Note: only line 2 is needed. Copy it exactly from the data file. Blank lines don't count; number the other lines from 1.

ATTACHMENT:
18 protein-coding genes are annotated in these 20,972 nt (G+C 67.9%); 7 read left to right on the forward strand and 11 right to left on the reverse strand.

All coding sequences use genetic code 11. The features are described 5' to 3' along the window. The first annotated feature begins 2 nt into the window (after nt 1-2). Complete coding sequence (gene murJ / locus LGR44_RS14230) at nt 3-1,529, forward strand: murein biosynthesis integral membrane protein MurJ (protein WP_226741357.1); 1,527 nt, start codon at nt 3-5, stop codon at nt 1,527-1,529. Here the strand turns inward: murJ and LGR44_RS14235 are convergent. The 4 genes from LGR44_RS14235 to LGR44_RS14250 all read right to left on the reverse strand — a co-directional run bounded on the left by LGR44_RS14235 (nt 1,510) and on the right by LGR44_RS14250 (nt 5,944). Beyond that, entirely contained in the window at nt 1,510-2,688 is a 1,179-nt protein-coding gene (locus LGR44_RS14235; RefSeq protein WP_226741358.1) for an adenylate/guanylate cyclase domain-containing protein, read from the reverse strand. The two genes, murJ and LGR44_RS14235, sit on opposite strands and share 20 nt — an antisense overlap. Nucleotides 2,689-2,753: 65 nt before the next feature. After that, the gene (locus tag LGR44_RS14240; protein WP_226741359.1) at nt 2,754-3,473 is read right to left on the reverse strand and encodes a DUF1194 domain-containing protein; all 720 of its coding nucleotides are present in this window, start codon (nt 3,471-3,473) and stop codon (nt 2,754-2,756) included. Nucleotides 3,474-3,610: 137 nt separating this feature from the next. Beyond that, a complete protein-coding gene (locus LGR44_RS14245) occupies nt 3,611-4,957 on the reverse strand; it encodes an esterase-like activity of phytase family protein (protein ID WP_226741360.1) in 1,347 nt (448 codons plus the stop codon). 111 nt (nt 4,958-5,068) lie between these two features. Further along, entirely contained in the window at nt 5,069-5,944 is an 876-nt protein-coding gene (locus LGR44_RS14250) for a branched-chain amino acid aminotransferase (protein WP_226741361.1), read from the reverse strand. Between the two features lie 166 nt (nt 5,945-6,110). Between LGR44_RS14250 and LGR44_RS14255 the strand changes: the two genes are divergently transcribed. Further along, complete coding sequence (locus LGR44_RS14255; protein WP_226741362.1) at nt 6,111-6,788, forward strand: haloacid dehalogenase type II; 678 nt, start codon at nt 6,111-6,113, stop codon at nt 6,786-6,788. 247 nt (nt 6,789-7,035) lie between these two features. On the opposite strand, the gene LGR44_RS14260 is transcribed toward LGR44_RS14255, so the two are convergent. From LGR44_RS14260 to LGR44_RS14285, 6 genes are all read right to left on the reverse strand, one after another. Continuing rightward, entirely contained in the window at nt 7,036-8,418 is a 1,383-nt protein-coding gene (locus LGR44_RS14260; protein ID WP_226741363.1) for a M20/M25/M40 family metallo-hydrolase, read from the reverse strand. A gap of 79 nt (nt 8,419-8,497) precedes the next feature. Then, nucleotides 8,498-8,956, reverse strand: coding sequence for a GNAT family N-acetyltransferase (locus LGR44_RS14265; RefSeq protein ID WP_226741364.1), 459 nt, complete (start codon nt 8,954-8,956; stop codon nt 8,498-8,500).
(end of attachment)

All coding sequences use genetic code 11. The features are described 5' to 3' along the window. The first annotated feature begins 2 nt into the window (after nt 1-2). Complete coding sequence (gene murJ / locus LGR44_RS14230) at nt 3-1,529, forward strand: murein biosynthesis integral membrane protein MurJ (protein WP_226741357.1); 1,527 nt, start codon at nt 3-5, stop codon at nt 1,527-1,529. Here the strand turns inward: murJ and LGR44_RS14235 are convergent. The 4 genes from LGR44_RS14235 to LGR44_RS14250 all read right to left on the reverse strand — a co-directional run bounded on the left by LGR44_RS14235 (nt 1,510) and on the right by LGR44_RS14250 (nt 5,944). Beyond that, entirely contained in the window at nt 1,510-2,688 is a 1,179-nt protein-coding gene (locus LGR44_RS14235; RefSeq protein WP_226741358.1) for an adenylate/guanylate cyclase domain-containing protein, read from the reverse strand. The two genes, murJ and LGR44_RS14235, sit on opposite strands and share 20 nt — an antisense overlap. Nucleotides 2,689-2,753: 65 nt before the next feature. After that, the gene (locus tag LGR44_RS14240; protein WP_226741359.1) at nt 2,754-3,473 is read right to left on the reverse strand and encodes a DUF1194 domain-containing protein; all 720 of its coding nucleotides are present in this window, start codon (nt 3,471-3,473) and stop codon (nt 2,754-2,756) included. Nucleotides 3,474-3,610: 137 nt separating this feature from the next. Beyond that, a complete protein-coding gene (locus LGR44_RS14245) occupies nt 3,611-4,957 on the reverse strand; it encodes an esterase-like activity of phytase family protein (protein ID WP_226741360.1) in 1,347 nt (448 codons plus the stop codon). 111 nt (nt 4,958-5,068) lie between these two features. Further along, entirely contained in the window at nt 5,069-5,944 is an 876-nt protein-coding gene (locus LGR44_RS14250) for a branched-chain amino acid aminotransferase (protein WP_226741361.1), read from the reverse strand. Between the two features lie 166 nt (nt 5,945-6,110). Between LGR44_RS14250 and LGR44_RS14255 the strand changes: the two genes are divergently transcribed. Further along, complete coding sequence (locus LGR44_RS14255; protein WP_226741362.1) at nt 6,111-6,788, forward strand: haloacid dehalogenase type II; 678 nt, start codon at nt 6,111-6,113, stop codon at nt 6,786-6,788. 247 nt (nt 6,789-7,035) lie between these two features. On the opposite strand, the gene LGR44_RS14260 is transcribed toward LGR44_RS14255, so the two are convergent. From LGR44_RS14260 to LGR44_RS14285, 6 genes are all read right to left on the reverse strand, one after another. Continuing rightward, entirely contained in the window at nt 7,036-8,418 is a 1,383-nt protein-coding gene (locus LGR44_RS14260; protein ID WP_226741363.1) for a M20/M25/M40 family metallo-hydrolase, read from the reverse strand. A gap of 79 nt (nt 8,419-8,497) precedes the next feature. Then, nucleotides 8,498-8,956, reverse strand: coding sequence for a GNAT family N-acetyltransferase (locus LGR44_RS14265; RefSeq protein ID WP_226741364.1), 459 nt, complete (start codon nt 8,954-8,956; stop codon nt 8,498-8,500).